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Combining Psychology with Technology: What Jobs Can I Get With a Degree in Cyberpsychology?

Two billion people around the world were online 10 years ago, according to Statista. That figure is expected to exceed 5 billion this year. In three years, nearly 70% of the world’s 8 billion people will be digitally connected in some way.

Life in the always-on universe of the web, computers and mobile devices has changed everything about the way people communicate, behave and interact with one another. Web 2.0 took user-generated content to a new level through expanded use of media using both audio and visual, and while we can’t quite physically touch or smell in cyberspace just yet, we are just at the beginning of what Web 3.0, quantum computing and blockchain are capable of.

Consumers have on-demand access to virtually infinite shopping choices. Instant messaging and video conferencing connect colleagues who have never met. The web enables remote learning at all levels, and the 3 billion people globally on social networks spend an average of two hours a day checking in.

Digital life also has a dark side, according to research published by the U.S. National Library of Medicine:

“The infinite possibilities that are offered by the Internet can often lead users to abuse it, or to use it for malicious purposes against other users, organizations and public services,” it reports.

What Is Cyberpsychology?

The internet’s positive and negative impact on human interaction and perception has opened a new field of psychological study: cyberpsychology. This field has formally been around for over 20 years at this point, but recently became all the more pertinent given recent government shutdowns and other mandates worldwide during the COVID-19 era.

Psychology Today defines cyberpsychology as “the discipline of understanding the psychological processes related to, and underlying, all aspects and features of technologically interconnected human behavior.”

Existing at the intersection of human interactions with computers, computer science, engineering and psychology, cyberpsychology is used in sectors as diverse as education, communications, law, healthcare and medicine, workplace dynamics and digital security.

What Are Career Prospects in Cyberpsychology?

As the world becomes increasingly digitized, understanding how it affects human behavior, relationships and interactions will create significant demand for professionals with expertise in the psychological processes related to cyberactivism, cyberbullying, cybercrime, digital health, gaming and much more.

A Master of Science in CyberPsychology, such as the one offered online by Norfolk State University, equips graduates for careers such as:

  • Clinical Research Manager: An example of the clinical application of cyberpsychology, published by the S. National Library of Medicine, suggests that online gaming has a therapeutic benefit for socially marginalized populations, including racial and ethnic minorities, the chronically ill and LGBTQ+ people. Zippia predicts job growth in clinical research management at 6%, with a median salary of $90,000.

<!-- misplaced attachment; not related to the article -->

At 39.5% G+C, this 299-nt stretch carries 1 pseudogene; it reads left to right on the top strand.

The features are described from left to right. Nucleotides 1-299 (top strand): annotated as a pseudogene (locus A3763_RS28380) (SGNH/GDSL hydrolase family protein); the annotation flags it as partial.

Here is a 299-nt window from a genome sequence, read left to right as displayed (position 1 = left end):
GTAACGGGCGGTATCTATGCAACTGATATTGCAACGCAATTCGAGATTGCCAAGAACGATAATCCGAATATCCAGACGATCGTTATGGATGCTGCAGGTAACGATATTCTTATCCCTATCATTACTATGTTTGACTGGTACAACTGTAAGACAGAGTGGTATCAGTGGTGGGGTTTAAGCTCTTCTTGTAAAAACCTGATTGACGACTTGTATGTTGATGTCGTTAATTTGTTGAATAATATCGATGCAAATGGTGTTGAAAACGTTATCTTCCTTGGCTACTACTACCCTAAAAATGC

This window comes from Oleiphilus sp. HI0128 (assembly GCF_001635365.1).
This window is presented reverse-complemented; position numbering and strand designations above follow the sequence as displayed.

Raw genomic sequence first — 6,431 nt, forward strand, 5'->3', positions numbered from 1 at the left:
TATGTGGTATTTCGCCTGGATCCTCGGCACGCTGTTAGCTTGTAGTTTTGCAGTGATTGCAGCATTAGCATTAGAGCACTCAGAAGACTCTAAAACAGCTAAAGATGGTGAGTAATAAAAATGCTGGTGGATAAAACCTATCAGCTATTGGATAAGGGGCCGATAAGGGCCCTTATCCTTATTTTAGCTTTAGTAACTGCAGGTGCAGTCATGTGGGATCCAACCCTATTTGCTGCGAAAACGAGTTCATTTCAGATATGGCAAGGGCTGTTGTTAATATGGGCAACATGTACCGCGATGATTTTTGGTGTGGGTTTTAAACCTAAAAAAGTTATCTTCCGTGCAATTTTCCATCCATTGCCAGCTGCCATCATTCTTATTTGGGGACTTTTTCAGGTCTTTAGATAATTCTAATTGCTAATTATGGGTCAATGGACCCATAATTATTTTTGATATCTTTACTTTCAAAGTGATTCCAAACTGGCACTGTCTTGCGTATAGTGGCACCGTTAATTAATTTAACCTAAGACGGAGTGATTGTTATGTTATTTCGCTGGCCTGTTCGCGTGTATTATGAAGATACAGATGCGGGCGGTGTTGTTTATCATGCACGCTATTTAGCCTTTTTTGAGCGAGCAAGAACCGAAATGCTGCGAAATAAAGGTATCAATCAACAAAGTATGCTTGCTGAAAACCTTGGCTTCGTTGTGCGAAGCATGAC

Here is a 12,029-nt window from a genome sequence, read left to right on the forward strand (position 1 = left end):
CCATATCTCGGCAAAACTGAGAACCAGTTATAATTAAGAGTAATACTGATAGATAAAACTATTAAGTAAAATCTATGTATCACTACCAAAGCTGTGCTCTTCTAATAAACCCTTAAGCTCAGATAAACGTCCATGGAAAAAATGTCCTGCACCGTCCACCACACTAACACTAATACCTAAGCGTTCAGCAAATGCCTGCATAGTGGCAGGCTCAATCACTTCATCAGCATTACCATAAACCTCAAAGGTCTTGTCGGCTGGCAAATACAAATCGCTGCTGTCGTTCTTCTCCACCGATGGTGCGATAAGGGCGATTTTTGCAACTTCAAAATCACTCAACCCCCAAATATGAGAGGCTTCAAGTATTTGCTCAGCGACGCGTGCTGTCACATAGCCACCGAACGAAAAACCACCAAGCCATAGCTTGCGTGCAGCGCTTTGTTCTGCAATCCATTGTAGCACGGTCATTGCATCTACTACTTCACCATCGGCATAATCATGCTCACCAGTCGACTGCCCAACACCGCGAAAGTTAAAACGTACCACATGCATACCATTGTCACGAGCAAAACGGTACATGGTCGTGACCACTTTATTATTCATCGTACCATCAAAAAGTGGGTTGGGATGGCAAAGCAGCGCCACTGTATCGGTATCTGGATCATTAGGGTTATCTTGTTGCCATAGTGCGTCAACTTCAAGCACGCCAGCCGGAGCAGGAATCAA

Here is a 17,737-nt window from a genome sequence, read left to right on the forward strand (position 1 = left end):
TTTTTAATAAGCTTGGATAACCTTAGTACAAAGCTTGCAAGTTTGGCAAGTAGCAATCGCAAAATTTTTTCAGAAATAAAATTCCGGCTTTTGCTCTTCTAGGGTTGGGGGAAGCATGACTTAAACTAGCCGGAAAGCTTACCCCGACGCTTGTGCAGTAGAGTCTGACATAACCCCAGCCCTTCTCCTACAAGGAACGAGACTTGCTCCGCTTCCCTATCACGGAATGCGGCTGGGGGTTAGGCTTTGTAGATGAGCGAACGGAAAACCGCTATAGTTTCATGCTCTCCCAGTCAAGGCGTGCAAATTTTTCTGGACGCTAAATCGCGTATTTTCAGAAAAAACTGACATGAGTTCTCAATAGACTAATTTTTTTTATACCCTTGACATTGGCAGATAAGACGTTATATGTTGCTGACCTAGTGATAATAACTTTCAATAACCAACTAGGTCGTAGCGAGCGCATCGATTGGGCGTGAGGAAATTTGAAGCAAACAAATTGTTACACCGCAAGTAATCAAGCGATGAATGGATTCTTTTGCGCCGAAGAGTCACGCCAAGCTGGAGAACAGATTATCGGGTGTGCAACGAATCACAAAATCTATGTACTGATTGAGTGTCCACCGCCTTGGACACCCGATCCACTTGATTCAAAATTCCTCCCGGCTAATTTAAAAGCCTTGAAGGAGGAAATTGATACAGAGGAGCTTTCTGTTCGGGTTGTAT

• IT Security Manager: The Technews says “the biggest threat to cybersecurity is not in technology — but in the human mind.” Professionals often use a psychological countermeasure to convince cybercriminals they’ve hacked a system by directing them into a silo of counterfeit data called a honeypot. The Association for Psychological Science calls the tactic “deceiving the deceiver” using the counterfeit data. Demand for cybersecurity jobs is expected to grow by 33%, with a median yearly salary of $102,600.
  • Digital Forensics Consultant: Job prospects in this field will grow through this decade as hackers become more sophisticated about stealing huge volumes of complex and valuable data. Forensics consultants collect, organize and analyze evidence from breaches — including psychological and sociological profiles of cybercriminals — for use in a variety of professional or even legal settings. The average salary for a digital forensics consultant varies greatly based on the work setting, but according to Glassdoor is $71,745 per year.

“Cyberpsychology could bring more knowledge to understanding how people behave with computers, such as for improving information and communication security,” notes an article from the Communications of the Association for Computing Machinery.

What Education Do Careers in Cyberpsychology Require?

As an emerging academic and professional field, cyberpsychology careers require that candidates understand current research trends and prospective areas for future investigation.

Norfolk State’s M.S. in CyberPsychology online program offers electives ranging from forensics and digital security to methods for quantitative and qualitative research. As a result, graduates of the program will be ready for careers in cybersecurity, cyberpsychology, digital health and more.

Learn more about the Norfolk State University Master of Science in CyberPsychology online program.

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